The title of Board 92 of Volume 1 of the Elegant Pastime Manual was 五丁鑿路 (wǔ dīng záo lù) which was translated as "Five Strongmen creating inroads" by the author. It referred to the plan hatched by the King of Qin to make inroads into an otherwise impenetrable region. The title in this endgame composition was a story.
It was found collected in Shui Jing Zhu. In a nutshell, the King of Qin wanted to conquer the Land of Shu, but he did not know the paths that would lead him to the Land of Shu as there were many natural barriers. So, he devised a plan and his craftsmen to build five stone bulls. Gold nuggets were then placed at the bottom of the bulls' tails. The King of Qin then told the King of Shu that the stone bulls were no ordinary statues and could produce gold. The King of Shu was a greedy man, and not much could be said about his intelligence. He sent the five strongest men in his land to go collect the bulls. As the strong men dragged the bulls back to the Kingdom of Shu, they left a trail for the Qin army. Who would have guessed that the Kingdom of Shu fell not long afterward?
The ancient passage is given below.
In the puzzle, Red's two Chariots, two Cannons, and one Horse were compared to the five strongmen mentioned above. With their collective effort, they managed to blaze a trail to gain the final victory.
There are many endgame composition titles that associate a historical incident or story with the problem. Historical tales or incidences have been incorporated into the puzzles.
Board 377 of Volume 5 of the Elegant Pastime Manual was called 筑坛拜將 (zhú tán bài jiāng). If translated, the title would mean "to erect an altar and assign a general." The title was a reference to the historical incident when Liu Bang, founder of the Han Dynasty, erected an altar to bestow the title of Commanding General to Han Xin. General Han Xin would later help Liu Bang defeat Xiang Yu and establish the Han Dynasty.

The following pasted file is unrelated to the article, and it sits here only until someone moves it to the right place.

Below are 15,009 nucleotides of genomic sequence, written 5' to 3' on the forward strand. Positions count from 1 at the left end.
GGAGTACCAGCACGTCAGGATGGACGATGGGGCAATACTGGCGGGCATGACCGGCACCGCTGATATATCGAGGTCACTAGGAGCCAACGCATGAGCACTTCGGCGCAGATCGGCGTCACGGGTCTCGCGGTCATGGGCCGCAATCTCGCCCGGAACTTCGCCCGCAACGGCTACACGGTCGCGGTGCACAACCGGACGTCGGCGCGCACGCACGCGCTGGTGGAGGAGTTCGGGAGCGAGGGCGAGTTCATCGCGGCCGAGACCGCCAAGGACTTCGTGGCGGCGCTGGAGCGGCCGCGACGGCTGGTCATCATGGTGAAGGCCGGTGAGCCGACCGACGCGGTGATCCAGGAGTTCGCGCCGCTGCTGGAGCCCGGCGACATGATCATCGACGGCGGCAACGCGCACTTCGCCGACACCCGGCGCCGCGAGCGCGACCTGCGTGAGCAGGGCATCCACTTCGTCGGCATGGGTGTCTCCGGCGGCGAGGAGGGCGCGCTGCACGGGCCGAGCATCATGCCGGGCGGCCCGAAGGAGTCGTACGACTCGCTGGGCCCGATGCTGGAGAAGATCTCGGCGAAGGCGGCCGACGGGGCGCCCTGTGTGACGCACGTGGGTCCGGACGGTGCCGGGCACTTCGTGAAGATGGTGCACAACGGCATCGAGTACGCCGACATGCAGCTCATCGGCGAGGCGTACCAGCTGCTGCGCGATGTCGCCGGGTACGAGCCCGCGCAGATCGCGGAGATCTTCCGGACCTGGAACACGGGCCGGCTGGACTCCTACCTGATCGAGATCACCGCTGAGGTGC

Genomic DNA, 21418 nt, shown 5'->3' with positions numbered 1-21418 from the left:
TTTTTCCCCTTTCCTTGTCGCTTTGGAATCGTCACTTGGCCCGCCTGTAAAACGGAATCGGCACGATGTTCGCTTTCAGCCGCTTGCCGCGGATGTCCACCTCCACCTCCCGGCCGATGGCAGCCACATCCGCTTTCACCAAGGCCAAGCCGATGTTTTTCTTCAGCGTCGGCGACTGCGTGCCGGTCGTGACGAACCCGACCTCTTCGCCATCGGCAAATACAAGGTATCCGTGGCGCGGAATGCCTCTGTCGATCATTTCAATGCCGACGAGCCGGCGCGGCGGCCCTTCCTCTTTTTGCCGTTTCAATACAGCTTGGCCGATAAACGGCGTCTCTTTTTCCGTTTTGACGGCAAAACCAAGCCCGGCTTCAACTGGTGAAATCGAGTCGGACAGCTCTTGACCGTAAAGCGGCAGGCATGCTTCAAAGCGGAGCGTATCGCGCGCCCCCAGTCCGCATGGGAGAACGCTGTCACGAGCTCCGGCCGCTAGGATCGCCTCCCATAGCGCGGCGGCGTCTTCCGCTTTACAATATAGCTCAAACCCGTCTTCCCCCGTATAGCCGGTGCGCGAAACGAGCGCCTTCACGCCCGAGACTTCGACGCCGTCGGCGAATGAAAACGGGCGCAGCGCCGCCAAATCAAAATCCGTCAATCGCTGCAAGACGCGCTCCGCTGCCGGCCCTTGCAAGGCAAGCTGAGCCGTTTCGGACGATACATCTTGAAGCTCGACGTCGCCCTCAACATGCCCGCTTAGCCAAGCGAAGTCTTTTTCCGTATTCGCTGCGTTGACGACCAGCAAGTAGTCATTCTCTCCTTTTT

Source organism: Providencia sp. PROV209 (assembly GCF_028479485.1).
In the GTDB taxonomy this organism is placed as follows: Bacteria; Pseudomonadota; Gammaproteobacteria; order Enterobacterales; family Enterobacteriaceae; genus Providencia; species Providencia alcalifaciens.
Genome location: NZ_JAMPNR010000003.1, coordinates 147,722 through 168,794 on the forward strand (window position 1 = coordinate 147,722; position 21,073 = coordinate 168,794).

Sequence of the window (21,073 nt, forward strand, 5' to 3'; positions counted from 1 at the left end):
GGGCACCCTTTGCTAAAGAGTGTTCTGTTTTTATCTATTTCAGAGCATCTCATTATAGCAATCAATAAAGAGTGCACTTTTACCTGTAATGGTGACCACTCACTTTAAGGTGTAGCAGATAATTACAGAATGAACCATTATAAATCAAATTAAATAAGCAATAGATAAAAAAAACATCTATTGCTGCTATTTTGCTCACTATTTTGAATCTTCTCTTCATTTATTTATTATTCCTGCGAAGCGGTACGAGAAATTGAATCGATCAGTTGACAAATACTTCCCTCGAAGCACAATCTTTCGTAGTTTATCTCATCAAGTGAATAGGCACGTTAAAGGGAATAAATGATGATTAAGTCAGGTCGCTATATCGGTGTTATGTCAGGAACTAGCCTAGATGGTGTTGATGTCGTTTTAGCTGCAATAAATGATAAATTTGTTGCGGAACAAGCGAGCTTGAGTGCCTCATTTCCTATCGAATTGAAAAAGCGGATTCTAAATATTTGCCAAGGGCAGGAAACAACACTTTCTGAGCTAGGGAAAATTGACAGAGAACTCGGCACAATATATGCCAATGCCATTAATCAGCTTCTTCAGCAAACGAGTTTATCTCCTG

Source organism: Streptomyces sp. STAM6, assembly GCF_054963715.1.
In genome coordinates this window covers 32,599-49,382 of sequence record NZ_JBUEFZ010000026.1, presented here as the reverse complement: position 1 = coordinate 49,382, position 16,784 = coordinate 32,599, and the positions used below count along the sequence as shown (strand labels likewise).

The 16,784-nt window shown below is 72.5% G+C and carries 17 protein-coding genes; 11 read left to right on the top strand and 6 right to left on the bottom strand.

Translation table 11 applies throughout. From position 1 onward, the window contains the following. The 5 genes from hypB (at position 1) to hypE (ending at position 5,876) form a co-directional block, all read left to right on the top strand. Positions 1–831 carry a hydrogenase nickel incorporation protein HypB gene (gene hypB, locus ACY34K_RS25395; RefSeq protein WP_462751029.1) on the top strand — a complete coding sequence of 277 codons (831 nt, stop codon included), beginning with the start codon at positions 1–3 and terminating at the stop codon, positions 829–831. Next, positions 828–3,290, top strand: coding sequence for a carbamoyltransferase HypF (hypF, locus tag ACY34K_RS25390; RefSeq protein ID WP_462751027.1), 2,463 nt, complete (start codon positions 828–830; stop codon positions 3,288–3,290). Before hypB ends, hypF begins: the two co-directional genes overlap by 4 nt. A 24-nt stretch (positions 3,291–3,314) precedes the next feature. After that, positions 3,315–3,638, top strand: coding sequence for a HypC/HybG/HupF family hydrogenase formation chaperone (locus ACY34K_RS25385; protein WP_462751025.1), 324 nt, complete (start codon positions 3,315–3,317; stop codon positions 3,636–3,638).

Incidentally, both Han Xin, Liu Bang, and Xiang Yu have been implicated in different hypotheses regarding the origins of Xiangqi.
Red would checkmate with R2=4 on the next possible move, ignoring inconsequential sacrifices from Black.
The creator of the puzzle (unknown) probably had a play on the words of the title. He used the Black King (which the Chinese character would be for General) to refer to Han Xin and that he would have to step up the altar (as symbolized by the Black Advisors) to the top where he could receive King Liu Bang's edict. As the critical move was to force the Black King to the cannon rank, it was symbolic of the ceremony.
The original passage was from the Book of Han and has been given below.
There are also other ways for which the creators of the endgame compositions named the titles.
The following example is from the ancient manual Strategic Considerations from the Qing Dynasty.
It is a brilliant endgame situation that demonstrates a position win by Red in an otherwise drawish situation. To emphasize the sorry state of affairs for Black, the puzzle was called 束手待毙 (shù shǒu dài bì). If translated into English, it would refer to a sitting duck that could not escape its eventual fate.
When the author was thinking of ways of promoting Xiangqi and the Chinese culture over a decade ago, one of the most pressing concerns was the portrayal of the Chinese culture and its values. No matter how brilliant a problem was, it would appear to be 'lacking in the soul' if it did not have an identity. The titles given by the many unknown composers would save the day.
If viewed from the intended meaning, a puzzle could be suddenly viewed in another light, and the moves would take on a whole new meaning. It is hard to describe the joy of solving these problems.
Hopefully, this short article would help the reader appreciate the rich culture and history much better.
1. contributors, Wikipedia. Ding (vessel). Wikipedia, The Free Encyclopedia. [Online] Dec 23, 2020. [Cited: Apr 9, 2021.] https://en.wikipedia.org/w/index.php?title=Ding_(vessel)&oldid=995905649.
2. Png, Jim Hau Cheng. Elegant Pastime Manual Volume 5&6. s.l. : Amazon, 2018. p. 366. 9574353923.